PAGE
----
Researchers turn to classroom to help teens overcome costly sleep woes

Study examines how teaching children sleep awareness can improve well-being and academics

It was hard for Johanne Boursier to ignore the tired faces looking back at her from her vantage point at the front of the classroom.

The Grade 10 French teacher at Heritage Regional High School, south of Montreal, had noticed a downward trend in recent years unlike anything the 22-year veteran had seen before.

So when she heard of the “Sleep for Success” study undertaken at her school board, she jumped at the chance to incorporate good sleep habits into her teaching. The study is examining how teaching children sleep awareness can improve their well-being and their academic performance.

READ MORE: Social media and devices blamed for poor sleep

“I had been noticing a shift in my students in the past two years, how tired they were, how anxious they were,” Boursier said in a recent interview. “A lot of the patterns were changing drastically, so I was hoping to find some answers by involving myself in the research.”

Boursier always suspected poor sleep was an underlying factor, but she was astounded when she asked students in one of her classes for a quick show of hands and found that just three of 32 students reported having no sleep issues.

The impact is plain to see, Boursier said.

She’s seen a spike in anxiety in recent years — panic attacks to the point where students would pass out in class, necessitating an ambulance. Boursier also noted the number of suicide attempts at her school has increased. And students display a serious lack of reading comprehension.

READ MORE: Teaching strategies to deal with anxiety

“They read but they can’t retain the information, because they’re not focusing properly,” she said. “Their brain is so tired they can’t retain what they’re reading.”

The educator said lack of sleep is top of mind for her colleagues, and she suspects the same is true elsewhere in the country.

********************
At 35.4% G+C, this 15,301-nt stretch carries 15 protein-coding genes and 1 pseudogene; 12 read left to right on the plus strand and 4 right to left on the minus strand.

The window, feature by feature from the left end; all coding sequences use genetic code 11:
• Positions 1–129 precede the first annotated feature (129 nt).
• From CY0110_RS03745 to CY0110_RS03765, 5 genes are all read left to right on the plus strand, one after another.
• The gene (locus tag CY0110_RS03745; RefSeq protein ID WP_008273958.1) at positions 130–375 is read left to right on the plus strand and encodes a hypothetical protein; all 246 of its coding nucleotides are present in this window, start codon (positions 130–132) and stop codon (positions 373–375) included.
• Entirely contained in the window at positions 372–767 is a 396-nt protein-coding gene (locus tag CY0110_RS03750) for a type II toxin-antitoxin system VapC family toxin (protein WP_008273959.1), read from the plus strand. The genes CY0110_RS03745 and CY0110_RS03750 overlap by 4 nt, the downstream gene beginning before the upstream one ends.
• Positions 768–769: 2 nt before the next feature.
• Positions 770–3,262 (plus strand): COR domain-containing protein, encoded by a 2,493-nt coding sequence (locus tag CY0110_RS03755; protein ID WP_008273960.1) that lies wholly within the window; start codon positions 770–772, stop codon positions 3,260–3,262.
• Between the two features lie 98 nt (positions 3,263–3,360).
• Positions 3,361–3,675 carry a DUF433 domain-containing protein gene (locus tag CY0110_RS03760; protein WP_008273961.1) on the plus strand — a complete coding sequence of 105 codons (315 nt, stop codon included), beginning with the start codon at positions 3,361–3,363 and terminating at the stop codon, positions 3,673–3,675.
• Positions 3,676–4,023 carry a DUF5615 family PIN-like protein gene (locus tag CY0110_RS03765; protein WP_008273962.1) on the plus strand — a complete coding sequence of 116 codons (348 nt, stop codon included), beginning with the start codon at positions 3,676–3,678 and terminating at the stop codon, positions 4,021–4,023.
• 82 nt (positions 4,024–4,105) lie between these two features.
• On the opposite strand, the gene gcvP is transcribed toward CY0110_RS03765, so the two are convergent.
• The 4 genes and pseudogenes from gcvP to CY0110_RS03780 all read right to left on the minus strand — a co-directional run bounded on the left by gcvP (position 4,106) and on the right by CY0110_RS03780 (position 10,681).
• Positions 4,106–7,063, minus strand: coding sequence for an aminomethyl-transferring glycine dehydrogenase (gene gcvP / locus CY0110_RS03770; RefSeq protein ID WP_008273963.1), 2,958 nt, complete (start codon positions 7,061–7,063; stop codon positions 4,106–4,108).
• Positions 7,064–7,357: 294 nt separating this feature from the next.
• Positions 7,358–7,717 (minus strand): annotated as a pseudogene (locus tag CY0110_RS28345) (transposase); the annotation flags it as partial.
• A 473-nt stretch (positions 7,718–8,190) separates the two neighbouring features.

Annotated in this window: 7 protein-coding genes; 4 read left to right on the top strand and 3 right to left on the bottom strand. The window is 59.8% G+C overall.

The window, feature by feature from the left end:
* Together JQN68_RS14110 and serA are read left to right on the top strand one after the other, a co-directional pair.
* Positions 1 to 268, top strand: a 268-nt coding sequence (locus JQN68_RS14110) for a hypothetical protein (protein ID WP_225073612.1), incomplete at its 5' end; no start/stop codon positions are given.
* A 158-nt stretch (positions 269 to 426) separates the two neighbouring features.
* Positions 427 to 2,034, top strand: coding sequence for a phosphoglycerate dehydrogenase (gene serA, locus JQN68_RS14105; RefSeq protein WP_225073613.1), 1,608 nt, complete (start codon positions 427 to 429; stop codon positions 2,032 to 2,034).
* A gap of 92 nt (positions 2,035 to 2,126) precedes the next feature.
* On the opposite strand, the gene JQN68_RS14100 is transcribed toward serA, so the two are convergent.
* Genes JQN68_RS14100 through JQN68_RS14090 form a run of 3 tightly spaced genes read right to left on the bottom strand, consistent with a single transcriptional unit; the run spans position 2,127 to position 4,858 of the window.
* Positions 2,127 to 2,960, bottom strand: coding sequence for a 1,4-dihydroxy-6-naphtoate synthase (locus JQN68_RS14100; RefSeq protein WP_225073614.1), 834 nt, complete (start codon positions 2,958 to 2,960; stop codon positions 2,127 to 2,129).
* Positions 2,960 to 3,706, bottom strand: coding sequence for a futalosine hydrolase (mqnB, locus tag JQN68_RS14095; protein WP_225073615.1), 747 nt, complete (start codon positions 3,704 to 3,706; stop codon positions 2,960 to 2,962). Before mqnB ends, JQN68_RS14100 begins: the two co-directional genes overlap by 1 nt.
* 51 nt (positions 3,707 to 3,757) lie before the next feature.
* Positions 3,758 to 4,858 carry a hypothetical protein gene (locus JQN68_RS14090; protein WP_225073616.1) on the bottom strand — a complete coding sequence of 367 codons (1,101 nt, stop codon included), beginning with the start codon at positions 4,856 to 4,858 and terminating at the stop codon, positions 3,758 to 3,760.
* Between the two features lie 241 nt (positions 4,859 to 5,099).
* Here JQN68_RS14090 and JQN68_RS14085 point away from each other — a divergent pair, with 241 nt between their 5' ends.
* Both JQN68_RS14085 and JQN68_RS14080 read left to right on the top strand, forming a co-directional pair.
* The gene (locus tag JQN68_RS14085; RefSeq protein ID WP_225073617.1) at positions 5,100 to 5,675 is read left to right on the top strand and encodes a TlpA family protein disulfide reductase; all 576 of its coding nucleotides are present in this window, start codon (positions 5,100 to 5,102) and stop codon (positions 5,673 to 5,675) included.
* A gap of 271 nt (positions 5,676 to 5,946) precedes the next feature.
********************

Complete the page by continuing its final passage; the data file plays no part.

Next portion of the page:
According to the Canadian Paediatric Society, children between the ages of six and 12 should be getting from nine to 12 hours sleep nightly, while teenagers need between eight and 10 hours.

But Reut Gruber, a clinical child psychologist and pediatric sleep expert at the Douglas Research Centre in Montreal who designed the project taught by Boursier, said it’s no secret that many kids fall well short of those guidelines.

“Depending on numbers and what surveys you look at, one-third to one-half of Canadian students do not get what we consider to be the recommended amount of sleep,” said Gruber, who is also a McGill University medicine professor.

READ MORE: World Sleep Day — UBC team examines link between sleep and illness

Gruber said students observed at the Riverside School Board in recent years exhibited serious sleep woes: 50 to 75 per cent had difficulty either falling asleep or staying asleep, and a significant number couldn’t function during the day because they were too sleepy.

“We all know it’s prevalent, but this was more extreme, to be honest, than what we expected,” Gruber said. “We were quite astounded by that — this was the kind of factor that contributed to the sense of urgency that we absolutely have to do something about it.”

Students in Boursier’s class fill out an extensive survey and wear a watch for a week that registers their sleep patterns.

After that, Boursier will incorporate some discussion and tips into her teachings about what affects their sleep positively and negatively and the difference between good sleep and bad sleep.

One major factor that’s arisen is the misuse of such technology as smart phones and tablets.

“They can’t get to sleep, so they’ll start watching a movie on Netflix instead and only go to bed two hours later,” Boursier said. ”They’ve lost those sleep hours, and they can’t make it up.”

READ MORE: Apple rolls out new streaming TV service for $5 a month

Class discussion centres on keeping electronic devices out of the bedroom, the impact of phone lights on melatonin levels, maintaining a regular bedtime that doesn’t deviate on weekends and the pitfalls of napping.

Students are tested after the lessons to measure any changes.

“What she (Gruber) found out (over the years) is that some of the students who made changes to their habits, their marks actually went up,” Boursier said.

Boursier’s class is the only one taking part this year, but there are hopes of extending the program to other classes.

“What we hope is that if we can at least address some of the issues on the side of sleep, maybe this will allow us to see some improvement in the mental health of the students,” Gruber said.

She said sleep should be a part of the classroom discussion much like healthy eating or physical education.

“It really depends on policy-makers, but we really hope it will be extended and implemented in other places, either here in Quebec or other places,” Gruber said. “We’re kind of paving the way for this.”

Sidhartha Banerjee, The Canadian Press

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